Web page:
DISADVANTAGED children in Westmorland and Furness achieved worse school results than disadvantaged pupils nationally according to a council report.

A report prepared for the children, young people and families scrutiny committee for Westmorland and Furness council states that disadvantaged boys are ‘particularly underachieving’.

Figures show only 13.5 per cent of disadvantaged boys in Westmorland and Furness gained a strong pass at English and Maths at GCSE level compared to 23.7 per cent nationally and below non-disadvantaged boys nationally at 50.4 per cent.

The report states: “The most compelling disparity in Westmorland and Furness outcome data is that our disadvantaged pupils do less well than their counterparts nationally. Post-covid we have seen a growing gap in attainment and outcome data between our disadvantaged and non-disadvantaged cohorts and this is a key priority for the directorate, the wider council and the school system as a whole and needs to be urgently addressed.”

The assistant director education and inclusion for Westmorland and Furness Council, Isobel Booler, told the committee that the data is ‘striking’ and a ‘concern to us all’.

Ms Booler also spoke of the improvements at early foundation stage but said they are below national average.

According to a council report the proportion achieving a ‘good level of development’ at early years foundation stage has increased by 2% in 2023 from 63.5% to 65.5% in Westmorland and Furness. However, this is below the national percentage of 67.2 per cent.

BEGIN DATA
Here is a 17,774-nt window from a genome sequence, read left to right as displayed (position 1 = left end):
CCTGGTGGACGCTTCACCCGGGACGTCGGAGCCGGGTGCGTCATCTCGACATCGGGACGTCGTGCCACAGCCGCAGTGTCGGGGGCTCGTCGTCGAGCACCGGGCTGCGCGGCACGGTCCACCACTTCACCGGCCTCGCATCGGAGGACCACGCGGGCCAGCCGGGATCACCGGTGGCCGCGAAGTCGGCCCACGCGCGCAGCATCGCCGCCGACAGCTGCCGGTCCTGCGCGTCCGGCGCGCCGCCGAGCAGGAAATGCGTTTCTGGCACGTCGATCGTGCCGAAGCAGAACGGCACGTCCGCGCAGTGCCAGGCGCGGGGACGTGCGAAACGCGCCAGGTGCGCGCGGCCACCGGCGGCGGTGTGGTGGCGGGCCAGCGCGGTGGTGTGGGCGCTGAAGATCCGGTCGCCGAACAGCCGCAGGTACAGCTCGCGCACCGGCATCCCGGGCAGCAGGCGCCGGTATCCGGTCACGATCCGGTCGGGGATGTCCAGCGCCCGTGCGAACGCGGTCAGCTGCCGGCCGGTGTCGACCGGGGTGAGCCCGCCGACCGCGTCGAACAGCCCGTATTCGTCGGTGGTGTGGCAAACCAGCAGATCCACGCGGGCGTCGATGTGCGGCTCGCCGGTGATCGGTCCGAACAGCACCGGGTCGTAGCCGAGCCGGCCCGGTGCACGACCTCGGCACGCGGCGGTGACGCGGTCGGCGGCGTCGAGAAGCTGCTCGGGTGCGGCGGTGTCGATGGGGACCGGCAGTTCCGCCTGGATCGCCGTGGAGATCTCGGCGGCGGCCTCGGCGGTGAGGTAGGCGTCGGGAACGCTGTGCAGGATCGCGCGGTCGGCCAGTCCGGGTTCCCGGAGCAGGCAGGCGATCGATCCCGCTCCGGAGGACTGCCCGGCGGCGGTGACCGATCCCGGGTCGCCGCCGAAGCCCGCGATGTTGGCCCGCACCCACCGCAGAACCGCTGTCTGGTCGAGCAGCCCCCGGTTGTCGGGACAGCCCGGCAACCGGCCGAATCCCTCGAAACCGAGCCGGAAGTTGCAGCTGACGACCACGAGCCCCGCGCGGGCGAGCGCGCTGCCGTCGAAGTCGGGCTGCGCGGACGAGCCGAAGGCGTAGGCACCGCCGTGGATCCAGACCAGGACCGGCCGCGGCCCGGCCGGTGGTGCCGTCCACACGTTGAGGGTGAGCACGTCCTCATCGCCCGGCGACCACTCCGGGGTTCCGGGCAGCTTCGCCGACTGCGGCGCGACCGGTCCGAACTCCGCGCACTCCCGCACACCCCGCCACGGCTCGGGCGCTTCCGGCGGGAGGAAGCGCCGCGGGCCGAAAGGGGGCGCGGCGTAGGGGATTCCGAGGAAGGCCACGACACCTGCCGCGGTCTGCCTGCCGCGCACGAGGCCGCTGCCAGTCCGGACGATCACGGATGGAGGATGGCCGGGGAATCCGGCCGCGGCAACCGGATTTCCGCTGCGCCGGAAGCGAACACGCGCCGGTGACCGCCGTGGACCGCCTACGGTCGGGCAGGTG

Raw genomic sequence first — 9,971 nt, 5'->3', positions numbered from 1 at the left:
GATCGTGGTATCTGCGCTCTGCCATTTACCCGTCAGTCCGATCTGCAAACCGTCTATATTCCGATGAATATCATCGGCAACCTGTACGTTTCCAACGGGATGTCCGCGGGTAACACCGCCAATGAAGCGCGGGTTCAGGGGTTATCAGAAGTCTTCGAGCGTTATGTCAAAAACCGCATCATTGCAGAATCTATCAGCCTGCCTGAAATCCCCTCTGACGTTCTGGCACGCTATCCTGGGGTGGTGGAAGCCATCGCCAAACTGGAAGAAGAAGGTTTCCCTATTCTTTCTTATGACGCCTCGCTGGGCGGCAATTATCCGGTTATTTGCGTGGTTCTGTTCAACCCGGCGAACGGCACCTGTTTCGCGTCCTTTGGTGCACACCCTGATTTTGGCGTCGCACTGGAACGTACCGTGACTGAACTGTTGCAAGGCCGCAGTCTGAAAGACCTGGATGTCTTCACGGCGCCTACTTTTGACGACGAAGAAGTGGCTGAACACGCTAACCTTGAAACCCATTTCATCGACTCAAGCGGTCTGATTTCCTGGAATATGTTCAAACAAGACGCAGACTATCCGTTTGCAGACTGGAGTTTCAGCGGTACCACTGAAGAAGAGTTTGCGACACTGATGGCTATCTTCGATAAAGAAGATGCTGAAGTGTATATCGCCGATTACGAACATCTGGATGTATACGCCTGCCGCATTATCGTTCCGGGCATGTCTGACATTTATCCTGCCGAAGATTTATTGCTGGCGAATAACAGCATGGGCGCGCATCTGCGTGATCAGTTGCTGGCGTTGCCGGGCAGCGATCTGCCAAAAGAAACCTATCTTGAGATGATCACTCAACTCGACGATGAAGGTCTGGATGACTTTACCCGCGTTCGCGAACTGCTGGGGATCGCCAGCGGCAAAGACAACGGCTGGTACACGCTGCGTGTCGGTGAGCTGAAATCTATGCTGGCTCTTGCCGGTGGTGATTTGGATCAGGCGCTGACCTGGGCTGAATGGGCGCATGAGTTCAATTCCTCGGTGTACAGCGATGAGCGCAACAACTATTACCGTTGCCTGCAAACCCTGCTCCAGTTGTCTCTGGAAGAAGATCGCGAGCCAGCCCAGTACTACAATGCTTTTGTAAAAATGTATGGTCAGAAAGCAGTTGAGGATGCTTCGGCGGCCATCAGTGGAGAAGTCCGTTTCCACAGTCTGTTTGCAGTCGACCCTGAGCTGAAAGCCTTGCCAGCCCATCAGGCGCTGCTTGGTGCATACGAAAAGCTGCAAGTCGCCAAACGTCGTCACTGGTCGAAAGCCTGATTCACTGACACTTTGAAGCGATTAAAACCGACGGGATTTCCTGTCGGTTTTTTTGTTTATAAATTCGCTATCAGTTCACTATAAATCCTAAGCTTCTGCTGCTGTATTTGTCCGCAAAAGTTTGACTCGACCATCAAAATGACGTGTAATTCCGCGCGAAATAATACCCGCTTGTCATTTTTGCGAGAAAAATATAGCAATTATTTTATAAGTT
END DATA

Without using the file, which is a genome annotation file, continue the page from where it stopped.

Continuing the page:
Ms Booler said: “It is a concern that although the good level of development in the early years and foundation stage has improved, we’re still two per cent below national and I think we do as a school system need to understand why some of our results are improving, they’re struggling to recover from COVID the same as elsewhere.”

However, figures show 92 per cent of Westmorland and Furness pupils attend a good or better school, which is the fourth highest in the North West.

Mr Booler said: “I do think we do need to start by making note of the pride and actually celebrating the strong school system. Coming in as a new assistant director I am absolutely delighted to find an autonomous and school led system which has led to 92 per cent of our children and young people being in good or better schools. And yes, we would like it even higher, but we’ve got to note the commitment and hard work that has brought that.”

“I think it’s really important to say that we are building on the strengths and that we’ve got good leadership in our schools”, Ms Booler added.